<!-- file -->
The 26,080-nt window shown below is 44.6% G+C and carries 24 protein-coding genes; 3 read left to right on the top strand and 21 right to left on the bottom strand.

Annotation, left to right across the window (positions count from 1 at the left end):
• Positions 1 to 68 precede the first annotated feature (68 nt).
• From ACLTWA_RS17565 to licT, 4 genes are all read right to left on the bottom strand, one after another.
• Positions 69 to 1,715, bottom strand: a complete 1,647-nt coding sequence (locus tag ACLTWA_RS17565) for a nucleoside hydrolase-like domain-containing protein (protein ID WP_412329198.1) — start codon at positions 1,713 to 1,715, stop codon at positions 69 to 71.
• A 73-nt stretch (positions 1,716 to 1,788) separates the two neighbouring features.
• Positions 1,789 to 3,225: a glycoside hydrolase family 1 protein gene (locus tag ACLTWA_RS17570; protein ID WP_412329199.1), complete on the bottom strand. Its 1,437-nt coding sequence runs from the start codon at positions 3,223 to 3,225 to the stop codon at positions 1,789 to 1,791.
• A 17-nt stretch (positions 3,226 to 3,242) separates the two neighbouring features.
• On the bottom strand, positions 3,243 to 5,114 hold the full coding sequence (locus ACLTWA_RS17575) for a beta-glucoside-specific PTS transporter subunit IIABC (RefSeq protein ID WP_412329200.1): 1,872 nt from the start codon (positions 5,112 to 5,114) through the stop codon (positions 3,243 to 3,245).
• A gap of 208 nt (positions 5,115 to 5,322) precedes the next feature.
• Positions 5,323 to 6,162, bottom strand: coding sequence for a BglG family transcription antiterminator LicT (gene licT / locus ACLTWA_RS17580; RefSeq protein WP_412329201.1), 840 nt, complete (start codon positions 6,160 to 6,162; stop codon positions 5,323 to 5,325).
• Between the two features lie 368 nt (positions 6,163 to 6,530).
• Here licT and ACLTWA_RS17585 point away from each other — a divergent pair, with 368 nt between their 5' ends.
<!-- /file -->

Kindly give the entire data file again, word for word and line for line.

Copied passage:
The 26,080-nt window shown below is 44.6% G+C and carries 24 protein-coding genes; 3 read left to right on the top strand and 21 right to left on the bottom strand.

Annotation, left to right across the window (positions count from 1 at the left end):
• Positions 1 to 68 precede the first annotated feature (68 nt).
• From ACLTWA_RS17565 to licT, 4 genes are all read right to left on the bottom strand, one after another.
• Positions 69 to 1,715, bottom strand: a complete 1,647-nt coding sequence (locus tag ACLTWA_RS17565) for a nucleoside hydrolase-like domain-containing protein (protein ID WP_412329198.1) — start codon at positions 1,713 to 1,715, stop codon at positions 69 to 71.
• A 73-nt stretch (positions 1,716 to 1,788) separates the two neighbouring features.
• Positions 1,789 to 3,225: a glycoside hydrolase family 1 protein gene (locus tag ACLTWA_RS17570; protein ID WP_412329199.1), complete on the bottom strand. Its 1,437-nt coding sequence runs from the start codon at positions 3,223 to 3,225 to the stop codon at positions 1,789 to 1,791.
• A 17-nt stretch (positions 3,226 to 3,242) separates the two neighbouring features.
• On the bottom strand, positions 3,243 to 5,114 hold the full coding sequence (locus ACLTWA_RS17575) for a beta-glucoside-specific PTS transporter subunit IIABC (RefSeq protein ID WP_412329200.1): 1,872 nt from the start codon (positions 5,112 to 5,114) through the stop codon (positions 3,243 to 3,245).
• A gap of 208 nt (positions 5,115 to 5,322) precedes the next feature.
• Positions 5,323 to 6,162, bottom strand: coding sequence for a BglG family transcription antiterminator LicT (gene licT / locus ACLTWA_RS17580; RefSeq protein WP_412329201.1), 840 nt, complete (start codon positions 6,160 to 6,162; stop codon positions 5,323 to 5,325).
• Between the two features lie 368 nt (positions 6,163 to 6,530).
• Here licT and ACLTWA_RS17585 point away from each other — a divergent pair, with 368 nt between their 5' ends.